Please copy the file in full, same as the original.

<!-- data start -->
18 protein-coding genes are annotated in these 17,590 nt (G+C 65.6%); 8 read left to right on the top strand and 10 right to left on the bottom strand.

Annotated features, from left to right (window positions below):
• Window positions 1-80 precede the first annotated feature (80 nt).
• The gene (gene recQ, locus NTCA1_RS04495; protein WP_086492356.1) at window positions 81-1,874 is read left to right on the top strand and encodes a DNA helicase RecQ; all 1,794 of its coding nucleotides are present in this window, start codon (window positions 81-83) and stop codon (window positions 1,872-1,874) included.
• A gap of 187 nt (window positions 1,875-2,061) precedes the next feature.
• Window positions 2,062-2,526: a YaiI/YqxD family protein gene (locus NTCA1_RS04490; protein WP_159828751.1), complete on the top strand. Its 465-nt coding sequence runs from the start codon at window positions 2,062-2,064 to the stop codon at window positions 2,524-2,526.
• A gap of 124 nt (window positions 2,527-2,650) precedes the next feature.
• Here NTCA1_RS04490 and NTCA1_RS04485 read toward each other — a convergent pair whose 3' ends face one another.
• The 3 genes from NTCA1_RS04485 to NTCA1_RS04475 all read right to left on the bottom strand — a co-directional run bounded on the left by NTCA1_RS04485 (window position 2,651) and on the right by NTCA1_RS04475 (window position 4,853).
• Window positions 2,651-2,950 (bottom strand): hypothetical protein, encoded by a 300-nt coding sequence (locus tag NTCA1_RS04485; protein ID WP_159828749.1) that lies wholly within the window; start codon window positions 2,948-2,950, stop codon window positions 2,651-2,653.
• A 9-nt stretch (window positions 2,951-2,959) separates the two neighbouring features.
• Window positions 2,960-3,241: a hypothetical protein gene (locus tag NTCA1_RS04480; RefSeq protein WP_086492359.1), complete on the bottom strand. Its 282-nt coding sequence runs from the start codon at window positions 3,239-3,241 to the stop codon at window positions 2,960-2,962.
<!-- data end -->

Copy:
18 protein-coding genes are annotated in these 17,590 nt (G+C 65.6%); 8 read left to right on the top strand and 10 right to left on the bottom strand.

Annotated features, from left to right (window positions below):
• Window positions 1-80 precede the first annotated feature (80 nt).
• The gene (gene recQ, locus NTCA1_RS04495; protein WP_086492356.1) at window positions 81-1,874 is read left to right on the top strand and encodes a DNA helicase RecQ; all 1,794 of its coding nucleotides are present in this window, start codon (window positions 81-83) and stop codon (window positions 1,872-1,874) included.
• A gap of 187 nt (window positions 1,875-2,061) precedes the next feature.
• Window positions 2,062-2,526: a YaiI/YqxD family protein gene (locus NTCA1_RS04490; protein WP_159828751.1), complete on the top strand. Its 465-nt coding sequence runs from the start codon at window positions 2,062-2,064 to the stop codon at window positions 2,524-2,526.
• A gap of 124 nt (window positions 2,527-2,650) precedes the next feature.
• Here NTCA1_RS04490 and NTCA1_RS04485 read toward each other — a convergent pair whose 3' ends face one another.
• The 3 genes from NTCA1_RS04485 to NTCA1_RS04475 all read right to left on the bottom strand — a co-directional run bounded on the left by NTCA1_RS04485 (window position 2,651) and on the right by NTCA1_RS04475 (window position 4,853).
• Window positions 2,651-2,950 (bottom strand): hypothetical protein, encoded by a 300-nt coding sequence (locus tag NTCA1_RS04485; protein ID WP_159828749.1) that lies wholly within the window; start codon window positions 2,948-2,950, stop codon window positions 2,651-2,653.
• A 9-nt stretch (window positions 2,951-2,959) separates the two neighbouring features.
• Window positions 2,960-3,241: a hypothetical protein gene (locus tag NTCA1_RS04480; RefSeq protein WP_086492359.1), complete on the bottom strand. Its 282-nt coding sequence runs from the start codon at window positions 3,239-3,241 to the stop codon at window positions 2,960-2,962.